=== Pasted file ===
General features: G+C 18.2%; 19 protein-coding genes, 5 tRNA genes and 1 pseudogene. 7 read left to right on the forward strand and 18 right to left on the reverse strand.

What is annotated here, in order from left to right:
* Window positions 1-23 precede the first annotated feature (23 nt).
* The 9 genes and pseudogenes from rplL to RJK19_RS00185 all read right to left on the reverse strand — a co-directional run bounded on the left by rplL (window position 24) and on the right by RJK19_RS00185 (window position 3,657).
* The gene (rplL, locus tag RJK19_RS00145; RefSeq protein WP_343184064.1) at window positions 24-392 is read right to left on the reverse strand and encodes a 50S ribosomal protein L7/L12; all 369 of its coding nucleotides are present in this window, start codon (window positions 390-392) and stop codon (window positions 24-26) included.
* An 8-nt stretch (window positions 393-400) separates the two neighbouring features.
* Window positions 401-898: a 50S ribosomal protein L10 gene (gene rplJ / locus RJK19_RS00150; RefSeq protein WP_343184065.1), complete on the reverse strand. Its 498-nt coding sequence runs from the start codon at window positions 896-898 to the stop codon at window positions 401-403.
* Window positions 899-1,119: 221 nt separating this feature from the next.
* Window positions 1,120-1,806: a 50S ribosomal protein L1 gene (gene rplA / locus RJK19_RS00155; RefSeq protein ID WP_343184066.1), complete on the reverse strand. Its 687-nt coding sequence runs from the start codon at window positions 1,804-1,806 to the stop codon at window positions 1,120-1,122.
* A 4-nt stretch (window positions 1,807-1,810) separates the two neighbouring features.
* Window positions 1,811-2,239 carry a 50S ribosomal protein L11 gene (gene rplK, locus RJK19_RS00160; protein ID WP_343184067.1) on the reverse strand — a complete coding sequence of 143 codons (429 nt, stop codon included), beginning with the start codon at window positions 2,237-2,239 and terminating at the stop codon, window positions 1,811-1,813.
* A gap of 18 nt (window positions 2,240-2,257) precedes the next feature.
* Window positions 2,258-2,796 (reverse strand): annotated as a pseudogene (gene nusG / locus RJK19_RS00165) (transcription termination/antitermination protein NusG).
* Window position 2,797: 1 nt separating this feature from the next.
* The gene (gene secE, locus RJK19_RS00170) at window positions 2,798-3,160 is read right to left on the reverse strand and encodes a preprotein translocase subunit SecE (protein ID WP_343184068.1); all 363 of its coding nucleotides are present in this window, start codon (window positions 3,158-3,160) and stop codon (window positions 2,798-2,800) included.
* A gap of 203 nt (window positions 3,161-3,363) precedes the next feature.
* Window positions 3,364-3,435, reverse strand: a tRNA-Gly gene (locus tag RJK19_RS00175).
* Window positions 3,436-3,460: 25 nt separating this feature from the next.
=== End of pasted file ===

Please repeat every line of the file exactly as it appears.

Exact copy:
General features: G+C 18.2%; 19 protein-coding genes, 5 tRNA genes and 1 pseudogene. 7 read left to right on the forward strand and 18 right to left on the reverse strand.

What is annotated here, in order from left to right:
* Window positions 1-23 precede the first annotated feature (23 nt).
* The 9 genes and pseudogenes from rplL to RJK19_RS00185 all read right to left on the reverse strand — a co-directional run bounded on the left by rplL (window position 24) and on the right by RJK19_RS00185 (window position 3,657).
* The gene (rplL, locus tag RJK19_RS00145; RefSeq protein WP_343184064.1) at window positions 24-392 is read right to left on the reverse strand and encodes a 50S ribosomal protein L7/L12; all 369 of its coding nucleotides are present in this window, start codon (window positions 390-392) and stop codon (window positions 24-26) included.
* An 8-nt stretch (window positions 393-400) separates the two neighbouring features.
* Window positions 401-898: a 50S ribosomal protein L10 gene (gene rplJ / locus RJK19_RS00150; RefSeq protein WP_343184065.1), complete on the reverse strand. Its 498-nt coding sequence runs from the start codon at window positions 896-898 to the stop codon at window positions 401-403.
* Window positions 899-1,119: 221 nt separating this feature from the next.
* Window positions 1,120-1,806: a 50S ribosomal protein L1 gene (gene rplA / locus RJK19_RS00155; RefSeq protein ID WP_343184066.1), complete on the reverse strand. Its 687-nt coding sequence runs from the start codon at window positions 1,804-1,806 to the stop codon at window positions 1,120-1,122.
* A 4-nt stretch (window positions 1,807-1,810) separates the two neighbouring features.
* Window positions 1,811-2,239 carry a 50S ribosomal protein L11 gene (gene rplK, locus RJK19_RS00160; protein ID WP_343184067.1) on the reverse strand — a complete coding sequence of 143 codons (429 nt, stop codon included), beginning with the start codon at window positions 2,237-2,239 and terminating at the stop codon, window positions 1,811-1,813.
* A gap of 18 nt (window positions 2,240-2,257) precedes the next feature.
* Window positions 2,258-2,796 (reverse strand): annotated as a pseudogene (gene nusG / locus RJK19_RS00165) (transcription termination/antitermination protein NusG).
* Window position 2,797: 1 nt separating this feature from the next.
* The gene (gene secE, locus RJK19_RS00170) at window positions 2,798-3,160 is read right to left on the reverse strand and encodes a preprotein translocase subunit SecE (protein ID WP_343184068.1); all 363 of its coding nucleotides are present in this window, start codon (window positions 3,158-3,160) and stop codon (window positions 2,798-2,800) included.
* A gap of 203 nt (window positions 3,161-3,363) precedes the next feature.
* Window positions 3,364-3,435, reverse strand: a tRNA-Gly gene (locus tag RJK19_RS00175).
* Window positions 3,436-3,460: 25 nt separating this feature from the next.